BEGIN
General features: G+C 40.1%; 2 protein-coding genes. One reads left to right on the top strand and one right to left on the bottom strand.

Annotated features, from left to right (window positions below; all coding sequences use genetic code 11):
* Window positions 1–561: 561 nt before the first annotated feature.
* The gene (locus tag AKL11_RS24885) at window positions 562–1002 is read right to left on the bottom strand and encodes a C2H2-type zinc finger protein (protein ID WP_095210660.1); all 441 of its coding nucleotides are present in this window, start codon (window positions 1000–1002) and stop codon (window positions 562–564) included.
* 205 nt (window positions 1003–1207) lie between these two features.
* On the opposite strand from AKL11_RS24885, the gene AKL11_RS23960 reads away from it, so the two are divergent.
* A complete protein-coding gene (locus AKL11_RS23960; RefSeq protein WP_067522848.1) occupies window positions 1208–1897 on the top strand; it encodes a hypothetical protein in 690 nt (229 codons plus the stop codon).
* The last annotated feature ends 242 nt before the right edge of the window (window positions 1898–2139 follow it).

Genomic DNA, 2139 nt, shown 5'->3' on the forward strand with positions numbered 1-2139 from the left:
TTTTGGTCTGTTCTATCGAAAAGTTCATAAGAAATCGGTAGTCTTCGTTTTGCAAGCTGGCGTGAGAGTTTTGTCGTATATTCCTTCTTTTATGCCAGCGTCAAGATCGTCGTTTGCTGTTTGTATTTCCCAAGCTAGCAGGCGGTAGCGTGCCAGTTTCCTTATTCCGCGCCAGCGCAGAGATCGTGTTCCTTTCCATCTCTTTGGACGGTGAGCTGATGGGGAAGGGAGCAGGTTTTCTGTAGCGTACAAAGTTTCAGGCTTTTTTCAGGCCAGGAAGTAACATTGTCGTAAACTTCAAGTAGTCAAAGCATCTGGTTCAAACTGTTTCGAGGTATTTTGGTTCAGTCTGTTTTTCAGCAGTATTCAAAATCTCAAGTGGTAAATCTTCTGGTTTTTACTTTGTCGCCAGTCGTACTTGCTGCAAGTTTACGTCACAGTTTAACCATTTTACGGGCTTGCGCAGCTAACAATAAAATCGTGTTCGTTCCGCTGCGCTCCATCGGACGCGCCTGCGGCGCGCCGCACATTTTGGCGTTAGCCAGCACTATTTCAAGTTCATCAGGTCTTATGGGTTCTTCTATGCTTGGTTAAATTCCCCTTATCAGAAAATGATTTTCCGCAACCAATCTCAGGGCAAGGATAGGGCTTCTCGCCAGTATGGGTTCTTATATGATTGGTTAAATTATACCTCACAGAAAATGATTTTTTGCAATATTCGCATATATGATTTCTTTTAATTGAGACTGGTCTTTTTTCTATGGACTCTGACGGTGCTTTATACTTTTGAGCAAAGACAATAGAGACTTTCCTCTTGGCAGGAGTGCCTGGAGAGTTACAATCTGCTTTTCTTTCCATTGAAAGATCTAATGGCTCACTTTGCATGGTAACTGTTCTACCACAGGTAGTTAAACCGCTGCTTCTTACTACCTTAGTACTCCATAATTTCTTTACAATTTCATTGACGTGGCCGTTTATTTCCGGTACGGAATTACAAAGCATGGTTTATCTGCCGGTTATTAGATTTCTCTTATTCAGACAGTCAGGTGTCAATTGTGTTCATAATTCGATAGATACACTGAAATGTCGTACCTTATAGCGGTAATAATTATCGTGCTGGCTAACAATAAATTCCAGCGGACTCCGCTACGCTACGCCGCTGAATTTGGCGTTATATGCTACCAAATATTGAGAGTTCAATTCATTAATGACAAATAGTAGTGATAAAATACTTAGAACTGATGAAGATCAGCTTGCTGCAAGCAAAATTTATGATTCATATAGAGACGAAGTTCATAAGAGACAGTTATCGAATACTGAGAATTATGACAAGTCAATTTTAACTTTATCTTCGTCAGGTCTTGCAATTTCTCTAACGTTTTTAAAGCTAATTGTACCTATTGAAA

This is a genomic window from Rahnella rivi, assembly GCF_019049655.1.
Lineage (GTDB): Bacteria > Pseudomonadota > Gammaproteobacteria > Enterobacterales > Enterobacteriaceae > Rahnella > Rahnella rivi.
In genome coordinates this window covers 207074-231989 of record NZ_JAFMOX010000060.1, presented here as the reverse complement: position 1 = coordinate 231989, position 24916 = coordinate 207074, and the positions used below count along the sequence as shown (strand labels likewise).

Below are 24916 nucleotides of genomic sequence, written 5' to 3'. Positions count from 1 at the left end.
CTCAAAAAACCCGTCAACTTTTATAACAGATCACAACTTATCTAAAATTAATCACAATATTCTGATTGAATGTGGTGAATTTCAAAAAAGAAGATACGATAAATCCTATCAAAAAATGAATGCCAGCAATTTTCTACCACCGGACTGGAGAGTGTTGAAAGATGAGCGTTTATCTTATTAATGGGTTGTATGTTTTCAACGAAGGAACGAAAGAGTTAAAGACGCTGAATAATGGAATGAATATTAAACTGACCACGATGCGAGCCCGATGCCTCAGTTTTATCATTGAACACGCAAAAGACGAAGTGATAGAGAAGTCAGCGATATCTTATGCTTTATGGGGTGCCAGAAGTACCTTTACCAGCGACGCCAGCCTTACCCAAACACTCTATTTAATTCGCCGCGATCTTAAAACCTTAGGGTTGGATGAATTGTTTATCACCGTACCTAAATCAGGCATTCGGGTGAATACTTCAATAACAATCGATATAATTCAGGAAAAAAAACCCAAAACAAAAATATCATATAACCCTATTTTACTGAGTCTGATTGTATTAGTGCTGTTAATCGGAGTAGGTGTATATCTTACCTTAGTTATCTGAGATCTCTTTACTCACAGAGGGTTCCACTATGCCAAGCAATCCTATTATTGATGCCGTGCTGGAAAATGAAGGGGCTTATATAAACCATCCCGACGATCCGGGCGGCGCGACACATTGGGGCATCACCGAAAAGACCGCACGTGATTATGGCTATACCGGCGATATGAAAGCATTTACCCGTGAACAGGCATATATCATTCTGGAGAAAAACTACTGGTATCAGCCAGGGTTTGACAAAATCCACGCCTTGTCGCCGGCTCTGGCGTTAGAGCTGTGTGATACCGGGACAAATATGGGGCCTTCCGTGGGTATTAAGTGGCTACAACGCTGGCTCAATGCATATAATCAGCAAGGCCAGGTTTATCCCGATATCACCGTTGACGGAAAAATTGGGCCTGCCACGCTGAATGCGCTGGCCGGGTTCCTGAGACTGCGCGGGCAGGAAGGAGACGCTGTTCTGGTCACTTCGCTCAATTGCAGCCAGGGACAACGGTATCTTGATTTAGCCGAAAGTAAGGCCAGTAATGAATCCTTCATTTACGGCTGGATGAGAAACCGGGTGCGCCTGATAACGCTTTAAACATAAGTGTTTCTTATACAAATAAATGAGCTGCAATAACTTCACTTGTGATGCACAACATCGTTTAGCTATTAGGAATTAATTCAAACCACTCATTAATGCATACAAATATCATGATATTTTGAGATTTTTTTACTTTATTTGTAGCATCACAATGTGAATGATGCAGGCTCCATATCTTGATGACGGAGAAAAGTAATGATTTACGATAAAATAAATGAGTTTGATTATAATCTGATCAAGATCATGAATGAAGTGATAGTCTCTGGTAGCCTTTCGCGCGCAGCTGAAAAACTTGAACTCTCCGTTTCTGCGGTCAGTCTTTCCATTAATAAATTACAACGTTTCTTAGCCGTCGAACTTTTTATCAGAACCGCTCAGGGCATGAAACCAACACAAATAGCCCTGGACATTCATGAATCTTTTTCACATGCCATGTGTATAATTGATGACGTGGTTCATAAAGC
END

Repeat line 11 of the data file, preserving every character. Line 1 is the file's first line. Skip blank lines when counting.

This is a genomic window from Rahnella rivi, assembly GCF_019049655.1.